Long-Term Health Effects of Environmental Factors Is Focus of New $1.75-Million Study
How exposure to chemicals and other environmental factors from the earliest months of life – even before we are born – affect our long-term health is the subject of a new five-year study by a scientist at the University of Rochester Medical Center.
B. Paige Lawrence, Ph.D., associate professor of Environmental Medicine and of Microbiology and Immunology, has been awarded $1.75 million by the National Institutes of Health to study how early exposure to factors in the environment affect our immune system.
While chemicals like solvents, pesticides or bisphenol A (BPA) quickly come to mind when discussing “environment exposures,” substances in the environment that affect our health come in many forms. Cigarette smoke is a gaseous brew of noxious substances that more than one in five people subject themselves and their loved ones to. The chemicals that line the insides of our food and beverage containers provide a whole set of exposures that most people rarely consider. Even the foods we eat release chemicals whose effects on health are being explored.
Lawrence is leading an effort to learn more about how environmental factors wield the influence they do over our immune system, an impact that sometimes lasts for decades after just a brief early exposure. For instance, scientists know that children who are born in heavily polluted areas are less able to shake respiratory infections and have a poorer response to vaccines for many years. Lawrence is trying to understand why, by working in the laboratory to re-create the effects in mice, where the processes can be studied more thoroughly.
“Although we are exposed daily to many different chemicals from our environment, we really don’t know much about how most of these substances affect the immune system,” said Lawrence. “Oftentimes, people assume they may be harmful, but truthfully, in a lot of cases we simply don’t know.”
“When people have concerns about the environment and ask my advice about how to best protect themselves, the first thing I say is that they should know where their food comes from. The major source of human exposure to many chemicals is through what we eat and drink. That’s the best starting point. I also recommend not microwaving food in plastic containers. But, ultimately, we need to conduct more research into these questions, and funding for biomedical research is crucial,” she added.
Lawrence is increasingly being tapped by colleagues around the nation to help fill this gap in our knowledge. Currently she is a member of a panel convened by the Institute of Medicine to evaluate possible adverse effects of several vaccines, including those that protect against flu, tetanus, chicken pox, measles and mumps. That panel is expected to issue its findings this fall. She also was recently named to the Innate Immunity and Inflammation Study Section of the National Institutes of Health, where she will help evaluate the scientific merit of proposals by other scientists to conduct studies related to immunity and inflammation.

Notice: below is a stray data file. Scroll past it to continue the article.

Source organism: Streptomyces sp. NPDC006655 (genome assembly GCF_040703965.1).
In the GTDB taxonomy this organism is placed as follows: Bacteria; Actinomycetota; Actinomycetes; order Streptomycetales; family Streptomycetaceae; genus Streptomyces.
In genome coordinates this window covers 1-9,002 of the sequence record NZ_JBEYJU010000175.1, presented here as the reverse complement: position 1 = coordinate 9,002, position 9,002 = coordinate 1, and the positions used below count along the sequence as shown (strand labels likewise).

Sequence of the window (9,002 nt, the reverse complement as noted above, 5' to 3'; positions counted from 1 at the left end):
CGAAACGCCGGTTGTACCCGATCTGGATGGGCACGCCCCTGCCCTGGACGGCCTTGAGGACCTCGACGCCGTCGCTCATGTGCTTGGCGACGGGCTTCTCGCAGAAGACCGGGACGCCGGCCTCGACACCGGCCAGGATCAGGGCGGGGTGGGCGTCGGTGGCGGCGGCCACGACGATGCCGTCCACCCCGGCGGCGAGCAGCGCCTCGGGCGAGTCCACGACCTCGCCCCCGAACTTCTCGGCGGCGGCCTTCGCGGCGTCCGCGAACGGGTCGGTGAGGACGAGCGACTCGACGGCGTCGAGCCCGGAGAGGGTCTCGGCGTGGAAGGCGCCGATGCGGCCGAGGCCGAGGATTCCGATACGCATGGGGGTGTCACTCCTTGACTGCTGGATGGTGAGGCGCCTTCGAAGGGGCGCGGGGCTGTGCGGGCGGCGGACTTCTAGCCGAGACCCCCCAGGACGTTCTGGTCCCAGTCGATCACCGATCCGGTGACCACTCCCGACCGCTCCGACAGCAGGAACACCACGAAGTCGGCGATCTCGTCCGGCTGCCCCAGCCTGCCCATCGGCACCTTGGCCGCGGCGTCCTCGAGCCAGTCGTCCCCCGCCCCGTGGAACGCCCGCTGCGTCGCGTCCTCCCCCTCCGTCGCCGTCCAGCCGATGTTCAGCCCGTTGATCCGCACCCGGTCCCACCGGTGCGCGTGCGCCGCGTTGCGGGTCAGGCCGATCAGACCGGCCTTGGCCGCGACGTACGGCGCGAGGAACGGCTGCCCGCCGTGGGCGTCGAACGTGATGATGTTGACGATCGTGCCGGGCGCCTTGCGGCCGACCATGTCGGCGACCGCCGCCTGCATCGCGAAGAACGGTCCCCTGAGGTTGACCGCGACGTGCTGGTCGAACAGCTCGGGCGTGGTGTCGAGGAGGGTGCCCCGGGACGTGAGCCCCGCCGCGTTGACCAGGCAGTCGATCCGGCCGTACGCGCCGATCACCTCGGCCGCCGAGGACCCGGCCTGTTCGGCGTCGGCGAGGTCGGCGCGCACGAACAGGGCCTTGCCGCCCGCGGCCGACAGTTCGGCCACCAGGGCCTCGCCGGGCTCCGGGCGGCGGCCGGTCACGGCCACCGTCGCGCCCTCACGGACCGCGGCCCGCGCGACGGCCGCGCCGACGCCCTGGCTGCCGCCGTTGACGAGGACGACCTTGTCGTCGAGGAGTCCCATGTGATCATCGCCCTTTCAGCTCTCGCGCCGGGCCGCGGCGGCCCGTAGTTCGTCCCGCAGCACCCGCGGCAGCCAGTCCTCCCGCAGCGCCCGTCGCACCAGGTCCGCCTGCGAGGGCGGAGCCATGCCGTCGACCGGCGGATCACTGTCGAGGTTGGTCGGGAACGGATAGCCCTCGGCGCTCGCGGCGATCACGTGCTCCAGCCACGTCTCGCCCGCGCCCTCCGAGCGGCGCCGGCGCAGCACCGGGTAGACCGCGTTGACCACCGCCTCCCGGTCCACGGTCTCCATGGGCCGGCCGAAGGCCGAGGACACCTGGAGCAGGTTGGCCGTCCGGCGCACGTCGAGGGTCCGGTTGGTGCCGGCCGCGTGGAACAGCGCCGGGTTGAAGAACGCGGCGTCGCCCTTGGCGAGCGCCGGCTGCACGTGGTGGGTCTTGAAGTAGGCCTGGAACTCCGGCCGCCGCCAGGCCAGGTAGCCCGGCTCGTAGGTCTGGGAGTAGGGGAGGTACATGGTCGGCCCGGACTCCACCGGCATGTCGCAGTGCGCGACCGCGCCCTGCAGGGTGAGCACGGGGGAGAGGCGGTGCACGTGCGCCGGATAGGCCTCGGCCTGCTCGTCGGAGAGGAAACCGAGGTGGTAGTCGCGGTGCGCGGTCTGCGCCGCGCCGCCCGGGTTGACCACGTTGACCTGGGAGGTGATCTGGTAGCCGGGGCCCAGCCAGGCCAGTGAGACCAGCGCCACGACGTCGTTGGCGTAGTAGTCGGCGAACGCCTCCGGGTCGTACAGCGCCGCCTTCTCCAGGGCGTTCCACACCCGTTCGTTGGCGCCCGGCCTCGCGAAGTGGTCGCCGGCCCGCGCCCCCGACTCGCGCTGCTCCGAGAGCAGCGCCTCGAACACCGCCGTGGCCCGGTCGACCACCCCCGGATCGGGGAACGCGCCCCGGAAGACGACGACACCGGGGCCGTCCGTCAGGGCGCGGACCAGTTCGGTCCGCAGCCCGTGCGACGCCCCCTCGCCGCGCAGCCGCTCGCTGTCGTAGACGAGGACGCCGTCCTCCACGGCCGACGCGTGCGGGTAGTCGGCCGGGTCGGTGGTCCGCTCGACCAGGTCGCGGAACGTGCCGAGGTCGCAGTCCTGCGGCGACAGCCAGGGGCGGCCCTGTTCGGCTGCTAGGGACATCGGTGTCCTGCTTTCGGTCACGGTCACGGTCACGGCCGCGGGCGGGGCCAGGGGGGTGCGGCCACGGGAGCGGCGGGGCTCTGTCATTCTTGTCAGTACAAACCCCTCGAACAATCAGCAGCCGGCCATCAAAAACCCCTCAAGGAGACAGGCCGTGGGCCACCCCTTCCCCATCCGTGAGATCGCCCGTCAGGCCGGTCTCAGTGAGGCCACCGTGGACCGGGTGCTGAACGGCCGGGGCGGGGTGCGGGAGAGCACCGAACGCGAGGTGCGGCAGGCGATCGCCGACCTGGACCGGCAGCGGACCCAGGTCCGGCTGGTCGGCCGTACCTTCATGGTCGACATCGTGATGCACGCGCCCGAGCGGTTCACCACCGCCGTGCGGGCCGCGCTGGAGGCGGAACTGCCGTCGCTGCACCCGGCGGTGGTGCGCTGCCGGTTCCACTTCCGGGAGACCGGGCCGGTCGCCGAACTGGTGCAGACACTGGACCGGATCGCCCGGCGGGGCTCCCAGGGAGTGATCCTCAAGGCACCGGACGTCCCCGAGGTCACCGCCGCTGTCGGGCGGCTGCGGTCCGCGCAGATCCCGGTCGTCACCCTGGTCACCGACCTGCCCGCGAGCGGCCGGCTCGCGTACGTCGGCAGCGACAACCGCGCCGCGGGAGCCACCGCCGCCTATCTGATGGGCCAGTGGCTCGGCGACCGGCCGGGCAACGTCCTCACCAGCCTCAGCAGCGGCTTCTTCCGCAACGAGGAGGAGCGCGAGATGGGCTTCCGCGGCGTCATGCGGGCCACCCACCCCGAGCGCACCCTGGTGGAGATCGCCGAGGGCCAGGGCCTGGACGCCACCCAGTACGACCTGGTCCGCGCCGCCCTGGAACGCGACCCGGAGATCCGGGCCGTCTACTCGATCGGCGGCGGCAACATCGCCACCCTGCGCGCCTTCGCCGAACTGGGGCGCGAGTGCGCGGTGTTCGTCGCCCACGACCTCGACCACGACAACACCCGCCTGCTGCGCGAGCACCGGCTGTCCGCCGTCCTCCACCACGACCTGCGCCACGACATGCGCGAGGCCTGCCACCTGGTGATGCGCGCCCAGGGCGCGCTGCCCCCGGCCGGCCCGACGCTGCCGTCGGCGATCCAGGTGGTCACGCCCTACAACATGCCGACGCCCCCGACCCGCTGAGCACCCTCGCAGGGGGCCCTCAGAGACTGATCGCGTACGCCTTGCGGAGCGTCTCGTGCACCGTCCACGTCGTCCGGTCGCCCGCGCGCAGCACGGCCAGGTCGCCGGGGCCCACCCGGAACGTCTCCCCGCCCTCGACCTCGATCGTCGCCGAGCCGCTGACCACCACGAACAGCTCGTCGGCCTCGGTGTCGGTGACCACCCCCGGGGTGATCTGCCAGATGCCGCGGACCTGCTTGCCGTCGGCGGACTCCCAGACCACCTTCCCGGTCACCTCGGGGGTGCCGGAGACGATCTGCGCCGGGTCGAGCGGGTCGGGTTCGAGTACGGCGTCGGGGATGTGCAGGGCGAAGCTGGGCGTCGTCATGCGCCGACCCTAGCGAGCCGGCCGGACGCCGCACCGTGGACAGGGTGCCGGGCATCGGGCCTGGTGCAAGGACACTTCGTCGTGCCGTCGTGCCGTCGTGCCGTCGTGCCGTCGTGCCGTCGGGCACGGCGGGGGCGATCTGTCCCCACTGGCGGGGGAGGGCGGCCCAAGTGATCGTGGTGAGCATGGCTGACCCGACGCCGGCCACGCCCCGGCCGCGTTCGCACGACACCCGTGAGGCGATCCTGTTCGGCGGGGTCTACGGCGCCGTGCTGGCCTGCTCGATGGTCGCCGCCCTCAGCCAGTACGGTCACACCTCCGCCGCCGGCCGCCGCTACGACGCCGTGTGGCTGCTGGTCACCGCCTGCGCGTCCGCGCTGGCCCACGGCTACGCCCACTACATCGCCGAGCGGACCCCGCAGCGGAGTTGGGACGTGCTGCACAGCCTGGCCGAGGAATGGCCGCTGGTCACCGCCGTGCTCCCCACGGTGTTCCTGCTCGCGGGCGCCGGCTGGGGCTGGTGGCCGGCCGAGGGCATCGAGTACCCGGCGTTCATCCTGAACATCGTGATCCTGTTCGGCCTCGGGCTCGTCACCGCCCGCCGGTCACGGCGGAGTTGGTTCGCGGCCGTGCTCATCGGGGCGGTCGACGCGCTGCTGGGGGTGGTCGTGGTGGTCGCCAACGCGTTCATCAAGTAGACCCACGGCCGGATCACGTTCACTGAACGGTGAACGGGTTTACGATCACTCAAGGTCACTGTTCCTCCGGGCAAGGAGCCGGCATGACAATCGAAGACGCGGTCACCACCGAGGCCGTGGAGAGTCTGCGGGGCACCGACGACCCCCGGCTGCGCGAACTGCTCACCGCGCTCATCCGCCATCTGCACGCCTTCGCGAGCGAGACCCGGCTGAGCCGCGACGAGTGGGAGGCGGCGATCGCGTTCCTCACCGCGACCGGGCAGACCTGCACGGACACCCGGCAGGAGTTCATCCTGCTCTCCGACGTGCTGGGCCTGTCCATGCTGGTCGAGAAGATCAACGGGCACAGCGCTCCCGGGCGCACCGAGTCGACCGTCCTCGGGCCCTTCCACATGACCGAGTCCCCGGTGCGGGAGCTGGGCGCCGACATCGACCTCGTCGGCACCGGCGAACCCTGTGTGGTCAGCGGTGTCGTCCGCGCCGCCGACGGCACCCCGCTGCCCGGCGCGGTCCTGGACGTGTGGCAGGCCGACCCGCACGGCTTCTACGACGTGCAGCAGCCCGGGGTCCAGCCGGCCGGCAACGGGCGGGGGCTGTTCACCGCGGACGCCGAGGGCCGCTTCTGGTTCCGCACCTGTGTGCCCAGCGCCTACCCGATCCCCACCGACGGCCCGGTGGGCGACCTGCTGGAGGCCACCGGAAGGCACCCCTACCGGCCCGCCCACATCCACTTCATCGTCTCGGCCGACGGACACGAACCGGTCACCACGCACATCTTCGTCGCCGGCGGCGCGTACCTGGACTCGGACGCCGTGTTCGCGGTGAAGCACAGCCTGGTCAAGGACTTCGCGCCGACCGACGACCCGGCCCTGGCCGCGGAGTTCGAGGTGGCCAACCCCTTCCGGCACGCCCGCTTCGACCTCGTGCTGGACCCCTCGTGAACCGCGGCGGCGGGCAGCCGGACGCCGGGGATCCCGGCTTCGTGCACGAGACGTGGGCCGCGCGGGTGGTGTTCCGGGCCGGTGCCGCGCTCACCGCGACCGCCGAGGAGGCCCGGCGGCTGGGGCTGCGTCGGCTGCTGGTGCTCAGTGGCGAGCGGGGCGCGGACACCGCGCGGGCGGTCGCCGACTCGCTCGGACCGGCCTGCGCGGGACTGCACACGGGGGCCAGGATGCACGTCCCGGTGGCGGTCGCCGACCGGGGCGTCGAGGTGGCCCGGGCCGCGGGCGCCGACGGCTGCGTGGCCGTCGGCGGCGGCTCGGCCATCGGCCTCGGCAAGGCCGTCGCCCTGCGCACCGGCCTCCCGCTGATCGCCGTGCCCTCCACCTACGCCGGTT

In the new five-year study, Lawrence will look at how maternal exposure to a common pollutant, dioxin, alters the immune system of the offspring. Such chemicals oftentimes don’t directly damage our DNA; rather, they modify how the immune system responds to germs and other pathogens in some other way – which is what she and members of her research team intend to figure out.
She has already shown that pollutants like dioxin hinder the body’s ability to produce specific cells that fight respiratory infections, and that mice exposed to dioxin in the womb cannot fight off the flu as well as mice not exposed. Now she and her research team will try to track down the specific molecular changes involved in these differences.
In other studies funded by the National Institutes of Health, Lawrence is looking at the impact of BPA on the immune system, studying whether exposure to the chemical early in life might make people more susceptible to conditions like asthma, flu, and inflammatory bowel disease later on. And with Michael O’Reilly, Ph.D., professor of Pediatrics and Environmental Medicine, she is studying how exposure to supplemental oxygen frequently given to premature babies affects the immune system. The treatment is crucial for many premature babies, but there is also growing evidence that this life-saving intervention might make those children more susceptible to infections, respiratory conditions, and the negative effects of second-hand smoke.